The point is that integrity in people leads to superior and sustainable business performance. Trust enables empowerment. Only credible people can be trusted to deliver ethically and efficiently. Trust deficit results in increasing the burden of regulation, checks and balances, which add to bureaucratic delays and further magnify the cost of supervision to a level that makes an organisation uncompetitive in terms of quality, price and speed.

How the nature of international travel for Pakistanis has changed in recent years illustrates the point I am making. Back in the 60s and 70s going abroad was a pleasant experience, with exchange control regulation being the main source of frustration. Obtaining visas, checking-in and boarding planes without suffering the ritual of intense security screening, clearing immigration – all this was quick and easy. Today, obtaining a visa is an extremely slow and demeaning process. Just talk to anyone who has tried to apply for a U.S. visa lately. Extra checks and scrutiny at embassies have been necessitated due to several cases of false claims and bogus documents being presented by our nationals. As a result of the conduct of some crooks, Pakistanis in general have lost credibility in the eyes of the international community. Consequently, genuine people suffer delays of all sorts while transacting international business.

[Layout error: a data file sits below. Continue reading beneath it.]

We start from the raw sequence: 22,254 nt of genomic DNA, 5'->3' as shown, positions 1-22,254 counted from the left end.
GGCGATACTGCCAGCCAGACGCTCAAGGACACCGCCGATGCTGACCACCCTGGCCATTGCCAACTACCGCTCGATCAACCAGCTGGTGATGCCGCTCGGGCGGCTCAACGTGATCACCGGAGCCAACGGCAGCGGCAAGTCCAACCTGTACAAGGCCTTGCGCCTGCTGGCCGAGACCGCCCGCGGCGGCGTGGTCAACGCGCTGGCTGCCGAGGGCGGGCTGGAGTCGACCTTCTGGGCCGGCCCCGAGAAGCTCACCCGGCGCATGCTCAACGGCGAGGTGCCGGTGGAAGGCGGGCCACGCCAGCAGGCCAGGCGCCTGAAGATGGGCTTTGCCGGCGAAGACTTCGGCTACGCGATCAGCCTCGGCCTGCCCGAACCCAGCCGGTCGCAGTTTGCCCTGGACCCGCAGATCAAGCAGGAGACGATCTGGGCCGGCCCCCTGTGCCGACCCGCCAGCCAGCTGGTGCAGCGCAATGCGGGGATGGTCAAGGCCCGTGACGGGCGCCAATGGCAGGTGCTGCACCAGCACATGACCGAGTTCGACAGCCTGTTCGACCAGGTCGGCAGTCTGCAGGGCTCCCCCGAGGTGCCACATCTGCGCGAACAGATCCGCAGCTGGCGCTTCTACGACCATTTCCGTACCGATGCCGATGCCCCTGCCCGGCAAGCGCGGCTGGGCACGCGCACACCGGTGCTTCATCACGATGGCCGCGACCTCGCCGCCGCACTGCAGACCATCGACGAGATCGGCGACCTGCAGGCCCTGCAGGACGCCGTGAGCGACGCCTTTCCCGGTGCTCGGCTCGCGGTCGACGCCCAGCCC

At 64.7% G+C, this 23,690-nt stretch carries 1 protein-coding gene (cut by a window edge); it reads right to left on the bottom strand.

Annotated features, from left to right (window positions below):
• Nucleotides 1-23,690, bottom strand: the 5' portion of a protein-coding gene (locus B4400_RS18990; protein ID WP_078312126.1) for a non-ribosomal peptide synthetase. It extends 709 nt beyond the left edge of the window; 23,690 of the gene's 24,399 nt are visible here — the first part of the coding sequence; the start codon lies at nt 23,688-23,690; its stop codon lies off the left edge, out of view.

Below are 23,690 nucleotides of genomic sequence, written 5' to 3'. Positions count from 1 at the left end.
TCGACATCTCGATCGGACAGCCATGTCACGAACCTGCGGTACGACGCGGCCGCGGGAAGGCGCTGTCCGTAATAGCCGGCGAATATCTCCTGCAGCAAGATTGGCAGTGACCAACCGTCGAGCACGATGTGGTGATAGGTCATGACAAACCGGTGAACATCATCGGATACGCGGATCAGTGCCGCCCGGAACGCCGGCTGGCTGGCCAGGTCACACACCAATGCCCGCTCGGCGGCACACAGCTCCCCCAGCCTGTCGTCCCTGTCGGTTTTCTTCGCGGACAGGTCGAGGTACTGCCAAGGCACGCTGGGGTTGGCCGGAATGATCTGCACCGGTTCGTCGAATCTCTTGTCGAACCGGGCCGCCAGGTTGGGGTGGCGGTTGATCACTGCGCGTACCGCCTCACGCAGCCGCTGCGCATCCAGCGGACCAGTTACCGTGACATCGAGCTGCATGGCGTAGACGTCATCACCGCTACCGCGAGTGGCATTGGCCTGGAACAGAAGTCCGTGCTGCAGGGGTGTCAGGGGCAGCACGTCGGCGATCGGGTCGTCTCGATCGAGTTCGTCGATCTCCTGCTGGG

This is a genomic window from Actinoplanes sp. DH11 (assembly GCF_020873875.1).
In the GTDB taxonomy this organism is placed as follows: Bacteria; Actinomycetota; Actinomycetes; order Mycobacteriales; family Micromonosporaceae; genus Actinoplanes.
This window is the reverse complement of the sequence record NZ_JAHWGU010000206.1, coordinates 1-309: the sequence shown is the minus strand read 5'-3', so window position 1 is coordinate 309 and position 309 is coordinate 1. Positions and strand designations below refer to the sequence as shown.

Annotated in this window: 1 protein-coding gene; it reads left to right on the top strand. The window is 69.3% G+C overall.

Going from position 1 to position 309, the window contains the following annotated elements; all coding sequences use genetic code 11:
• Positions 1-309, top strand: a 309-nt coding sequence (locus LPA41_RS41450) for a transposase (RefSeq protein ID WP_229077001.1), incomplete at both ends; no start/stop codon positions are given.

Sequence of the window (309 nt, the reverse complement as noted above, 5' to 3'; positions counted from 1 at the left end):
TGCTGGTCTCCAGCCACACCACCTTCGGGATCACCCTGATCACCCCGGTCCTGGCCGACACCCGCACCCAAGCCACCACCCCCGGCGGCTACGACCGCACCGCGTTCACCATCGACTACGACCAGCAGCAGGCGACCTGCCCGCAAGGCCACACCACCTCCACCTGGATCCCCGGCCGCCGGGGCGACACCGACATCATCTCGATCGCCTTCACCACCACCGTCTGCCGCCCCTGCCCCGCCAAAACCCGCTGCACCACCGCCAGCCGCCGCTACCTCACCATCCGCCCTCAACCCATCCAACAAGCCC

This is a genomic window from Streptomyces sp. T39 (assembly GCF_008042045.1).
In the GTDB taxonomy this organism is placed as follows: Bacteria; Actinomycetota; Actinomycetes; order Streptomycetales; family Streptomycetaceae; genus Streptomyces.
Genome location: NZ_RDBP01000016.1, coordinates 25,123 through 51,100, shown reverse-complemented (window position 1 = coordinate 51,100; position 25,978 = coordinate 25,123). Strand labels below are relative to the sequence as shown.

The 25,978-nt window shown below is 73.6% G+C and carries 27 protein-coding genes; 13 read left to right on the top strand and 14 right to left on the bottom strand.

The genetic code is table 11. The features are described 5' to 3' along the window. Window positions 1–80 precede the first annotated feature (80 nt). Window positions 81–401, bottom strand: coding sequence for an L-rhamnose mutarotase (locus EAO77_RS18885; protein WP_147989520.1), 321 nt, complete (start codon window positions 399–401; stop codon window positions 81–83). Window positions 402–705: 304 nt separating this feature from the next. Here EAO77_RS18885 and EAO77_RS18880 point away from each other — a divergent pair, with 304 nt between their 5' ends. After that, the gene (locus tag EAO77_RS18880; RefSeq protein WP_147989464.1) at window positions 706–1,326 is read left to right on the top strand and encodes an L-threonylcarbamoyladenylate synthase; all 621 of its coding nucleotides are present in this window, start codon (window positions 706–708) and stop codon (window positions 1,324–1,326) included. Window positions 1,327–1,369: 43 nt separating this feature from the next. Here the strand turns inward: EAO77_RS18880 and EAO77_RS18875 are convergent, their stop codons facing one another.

ISO 9000 certification was one way of ensuring that companies would ‘do what they say’ and ‘say what they do’. Sadly, only a few organisations that have obtained such certification truly practice the spirit behind ISO. Others simply window-dress and prepare just in time for annual audits to retain the certification.